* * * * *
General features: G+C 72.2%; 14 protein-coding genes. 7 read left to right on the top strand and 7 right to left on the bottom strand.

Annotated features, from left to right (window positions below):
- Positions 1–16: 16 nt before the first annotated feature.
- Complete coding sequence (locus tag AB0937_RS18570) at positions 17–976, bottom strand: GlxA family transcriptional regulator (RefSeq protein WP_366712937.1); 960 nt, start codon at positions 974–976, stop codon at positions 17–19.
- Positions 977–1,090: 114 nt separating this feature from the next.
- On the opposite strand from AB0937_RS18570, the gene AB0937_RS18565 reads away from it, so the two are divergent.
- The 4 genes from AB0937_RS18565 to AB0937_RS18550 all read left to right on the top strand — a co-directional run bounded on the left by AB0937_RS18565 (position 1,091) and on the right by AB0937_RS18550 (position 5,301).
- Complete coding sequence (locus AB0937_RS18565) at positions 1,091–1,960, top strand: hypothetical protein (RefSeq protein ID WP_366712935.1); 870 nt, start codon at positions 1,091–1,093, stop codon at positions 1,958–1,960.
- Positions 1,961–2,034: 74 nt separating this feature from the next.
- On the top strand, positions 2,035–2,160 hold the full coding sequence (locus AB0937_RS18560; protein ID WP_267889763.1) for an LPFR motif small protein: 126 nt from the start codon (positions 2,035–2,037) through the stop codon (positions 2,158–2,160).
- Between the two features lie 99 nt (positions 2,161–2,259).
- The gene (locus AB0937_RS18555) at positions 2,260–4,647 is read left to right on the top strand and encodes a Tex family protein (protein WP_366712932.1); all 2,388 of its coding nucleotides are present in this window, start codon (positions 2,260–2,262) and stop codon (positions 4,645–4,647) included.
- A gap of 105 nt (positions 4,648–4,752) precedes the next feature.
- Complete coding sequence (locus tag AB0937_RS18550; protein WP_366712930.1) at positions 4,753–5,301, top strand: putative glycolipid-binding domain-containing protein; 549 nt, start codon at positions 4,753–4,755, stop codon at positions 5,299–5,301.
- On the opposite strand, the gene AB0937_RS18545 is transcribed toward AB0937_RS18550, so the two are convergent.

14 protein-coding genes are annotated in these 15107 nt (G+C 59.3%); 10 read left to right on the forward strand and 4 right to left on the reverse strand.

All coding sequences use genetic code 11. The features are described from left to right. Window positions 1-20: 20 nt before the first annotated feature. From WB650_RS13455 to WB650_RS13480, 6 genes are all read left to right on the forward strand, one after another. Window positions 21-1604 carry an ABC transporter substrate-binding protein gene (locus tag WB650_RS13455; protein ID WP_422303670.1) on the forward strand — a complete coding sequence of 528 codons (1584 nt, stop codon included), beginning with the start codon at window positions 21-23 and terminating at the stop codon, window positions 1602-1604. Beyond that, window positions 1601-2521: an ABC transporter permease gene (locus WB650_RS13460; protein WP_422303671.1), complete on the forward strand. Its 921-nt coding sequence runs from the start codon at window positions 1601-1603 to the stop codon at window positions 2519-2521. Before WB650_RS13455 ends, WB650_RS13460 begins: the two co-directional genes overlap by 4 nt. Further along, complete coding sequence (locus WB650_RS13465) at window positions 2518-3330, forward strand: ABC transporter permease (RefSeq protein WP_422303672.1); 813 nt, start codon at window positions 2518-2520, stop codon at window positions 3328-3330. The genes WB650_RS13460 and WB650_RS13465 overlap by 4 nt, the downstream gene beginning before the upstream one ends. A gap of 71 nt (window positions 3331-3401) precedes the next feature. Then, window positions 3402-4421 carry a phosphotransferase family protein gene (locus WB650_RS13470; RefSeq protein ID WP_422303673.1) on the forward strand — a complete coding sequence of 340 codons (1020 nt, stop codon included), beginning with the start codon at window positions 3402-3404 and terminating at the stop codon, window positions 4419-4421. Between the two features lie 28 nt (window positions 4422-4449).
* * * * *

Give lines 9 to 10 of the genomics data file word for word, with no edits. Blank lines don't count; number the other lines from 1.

- Positions 1,961–2,034: 74 nt separating this feature from the next.
- On the top strand, positions 2,035–2,160 hold the full coding sequence (locus AB0937_RS18560; protein ID WP_267889763.1) for an LPFR motif small protein: 126 nt from the start codon (positions 2,035–2,037) through the stop codon (positions 2,158–2,160).